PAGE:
The Motor Carrier Moratorium, Mexico, and NAFTA
- Congress, in 1982, imposed a moratorium on the granting of authority to Mexican and Canadian motor carriers seeking to operate in the United States beyond a limited zone along the U.S.-Mexico border. (Bus Regulatory Reform Act of 1982).
- With exceptions for a few carriers, before the Presidents action on Nov. 27, 2002, Mexican-domiciled trucks and regular route buses could cross the border to operate only in these border commercial zones, generally extending 3 to 20 miles past a U.S.-municipality's corporate limits, depending on its population.
- The moratorium with respect to Canada was lifted immediately in 1982 on the basis of a bilateral agreement that gave U.S. carriers access to Canadian markets.
The North American Free Trade Agreement
- In the NAFTA, which was signed in 1992, the United States and Mexico agreed to liberalize access for cross-border truck and bus services.
- Under the NAFTA, the United States agreed to modify the moratorium to allow Mexican trucking firms to receive authority to operate first throughout the border states (Dec. 18, 1995) and then throughout the entire United States (Jan. 1, 2000).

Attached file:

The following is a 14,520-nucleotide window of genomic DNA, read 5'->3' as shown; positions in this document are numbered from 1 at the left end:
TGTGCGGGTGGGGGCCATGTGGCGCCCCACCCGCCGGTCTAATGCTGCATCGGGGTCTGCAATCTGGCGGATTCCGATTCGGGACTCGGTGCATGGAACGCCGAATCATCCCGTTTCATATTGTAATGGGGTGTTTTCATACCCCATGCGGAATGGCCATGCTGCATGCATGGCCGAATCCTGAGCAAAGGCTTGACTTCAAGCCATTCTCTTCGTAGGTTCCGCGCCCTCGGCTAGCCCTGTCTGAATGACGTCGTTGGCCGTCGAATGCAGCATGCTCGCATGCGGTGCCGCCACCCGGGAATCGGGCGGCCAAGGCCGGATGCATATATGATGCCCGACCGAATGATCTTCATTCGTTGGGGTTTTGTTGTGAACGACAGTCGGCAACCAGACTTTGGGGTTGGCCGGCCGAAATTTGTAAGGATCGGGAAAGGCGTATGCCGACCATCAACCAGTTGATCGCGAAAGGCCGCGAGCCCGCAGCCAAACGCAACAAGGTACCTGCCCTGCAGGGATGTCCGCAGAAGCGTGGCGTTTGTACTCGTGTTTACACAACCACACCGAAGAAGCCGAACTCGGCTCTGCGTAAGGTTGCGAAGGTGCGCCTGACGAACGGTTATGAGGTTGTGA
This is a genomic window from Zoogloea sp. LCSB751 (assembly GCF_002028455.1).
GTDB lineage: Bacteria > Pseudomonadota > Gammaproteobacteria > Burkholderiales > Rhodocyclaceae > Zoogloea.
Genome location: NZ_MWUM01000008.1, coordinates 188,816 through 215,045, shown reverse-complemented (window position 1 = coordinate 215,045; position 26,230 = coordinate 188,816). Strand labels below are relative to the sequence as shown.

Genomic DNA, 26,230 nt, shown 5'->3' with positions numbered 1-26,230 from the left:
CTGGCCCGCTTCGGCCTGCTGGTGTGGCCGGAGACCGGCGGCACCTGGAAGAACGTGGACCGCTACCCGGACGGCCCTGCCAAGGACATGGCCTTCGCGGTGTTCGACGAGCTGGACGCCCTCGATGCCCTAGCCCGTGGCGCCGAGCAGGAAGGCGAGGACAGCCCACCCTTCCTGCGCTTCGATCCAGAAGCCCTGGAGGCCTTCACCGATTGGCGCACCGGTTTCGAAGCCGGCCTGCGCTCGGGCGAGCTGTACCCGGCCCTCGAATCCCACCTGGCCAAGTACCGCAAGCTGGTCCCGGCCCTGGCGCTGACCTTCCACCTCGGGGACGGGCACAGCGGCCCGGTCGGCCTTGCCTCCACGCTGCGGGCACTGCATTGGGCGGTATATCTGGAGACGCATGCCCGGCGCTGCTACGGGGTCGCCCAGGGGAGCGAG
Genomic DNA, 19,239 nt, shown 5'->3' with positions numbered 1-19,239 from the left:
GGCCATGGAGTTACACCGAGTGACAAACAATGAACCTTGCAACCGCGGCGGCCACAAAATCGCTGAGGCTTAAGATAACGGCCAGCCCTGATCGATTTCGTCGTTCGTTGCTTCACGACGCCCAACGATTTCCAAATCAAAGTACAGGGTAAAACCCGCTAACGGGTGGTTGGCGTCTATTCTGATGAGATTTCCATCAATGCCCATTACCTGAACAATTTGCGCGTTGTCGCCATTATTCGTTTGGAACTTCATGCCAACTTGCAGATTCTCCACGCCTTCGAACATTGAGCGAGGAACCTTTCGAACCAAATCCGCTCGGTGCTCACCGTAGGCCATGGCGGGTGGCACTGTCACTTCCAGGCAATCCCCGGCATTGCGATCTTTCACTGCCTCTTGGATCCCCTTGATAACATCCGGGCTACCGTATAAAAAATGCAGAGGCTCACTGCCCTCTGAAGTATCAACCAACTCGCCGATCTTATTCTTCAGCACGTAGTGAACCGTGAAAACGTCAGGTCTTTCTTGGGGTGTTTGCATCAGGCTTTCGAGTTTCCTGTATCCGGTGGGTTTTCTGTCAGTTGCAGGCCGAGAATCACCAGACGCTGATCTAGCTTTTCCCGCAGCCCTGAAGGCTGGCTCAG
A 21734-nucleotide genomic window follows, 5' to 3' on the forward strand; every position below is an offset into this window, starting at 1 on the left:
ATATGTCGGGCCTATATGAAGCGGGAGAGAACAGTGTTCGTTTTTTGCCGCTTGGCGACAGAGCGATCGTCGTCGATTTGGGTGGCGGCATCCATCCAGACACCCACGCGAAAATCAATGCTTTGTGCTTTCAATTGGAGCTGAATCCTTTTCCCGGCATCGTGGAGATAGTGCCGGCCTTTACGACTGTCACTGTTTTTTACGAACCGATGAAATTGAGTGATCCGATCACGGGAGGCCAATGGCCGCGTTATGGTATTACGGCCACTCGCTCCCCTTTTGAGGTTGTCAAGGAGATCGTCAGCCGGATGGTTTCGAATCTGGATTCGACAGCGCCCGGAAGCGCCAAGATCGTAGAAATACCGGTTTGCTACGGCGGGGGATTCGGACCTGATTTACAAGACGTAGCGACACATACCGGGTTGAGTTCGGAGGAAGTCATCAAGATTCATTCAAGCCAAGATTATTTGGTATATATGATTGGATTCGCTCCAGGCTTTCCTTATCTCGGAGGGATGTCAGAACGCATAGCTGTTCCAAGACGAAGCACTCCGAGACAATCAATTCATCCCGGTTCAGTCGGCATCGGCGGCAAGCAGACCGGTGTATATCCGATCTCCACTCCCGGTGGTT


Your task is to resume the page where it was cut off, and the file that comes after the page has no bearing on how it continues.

- In December 1995, the United States announced that it would delay implementation of the NAFTAs cross-border trucking liberalization provisions.
- Claiming the previous U.S. Administrations delay violated the NAFTA, the Mexican government contested the U.S. action before an international arbitration panel. In February 2001 this panel ruled that, while the United States might have legitimate safety concerns over Mexican trucking and could, for safety reasons, prevent particular Mexican carriers or trucks from operating beyond the commercial zones, it could not under the NAFTA impose a blanket ban on the operation of trucks beyond the commercial zones.
- The panel also found that the United States could treat Mexican motor carriers differently from domestic and Canadian carriers when processing applications for operating authority if legitimate safety reasons existed for treating them differently.
The President's Initiative
- During the 2000 Presidential campaign, President Bush stated that the United States should honor its NAFTA commitments regarding cross-border trucking and passenger services.
- Since his election, President George W. Bush made a commitment to Mexicos President Vicente Fox that the United States would fulfill its commitments under NAFTA to fully open the border to international trucking and cross-border regular route bus services. The President is living up to this commitment.
- President Bush worked with the Congress to allow cross-border trucking. In the FY 02 Transportation Appropriations Act, the Congress imposed 22 separate safety conditions on opening the border. The United States has met or exceeded all those conditions.
- Modifying the moratorium implements the truck and bus provisions of NAFTA and opens the way to expanded Mexican bus and truck operations in the United States.
Last updated: Thursday, March 13, 2014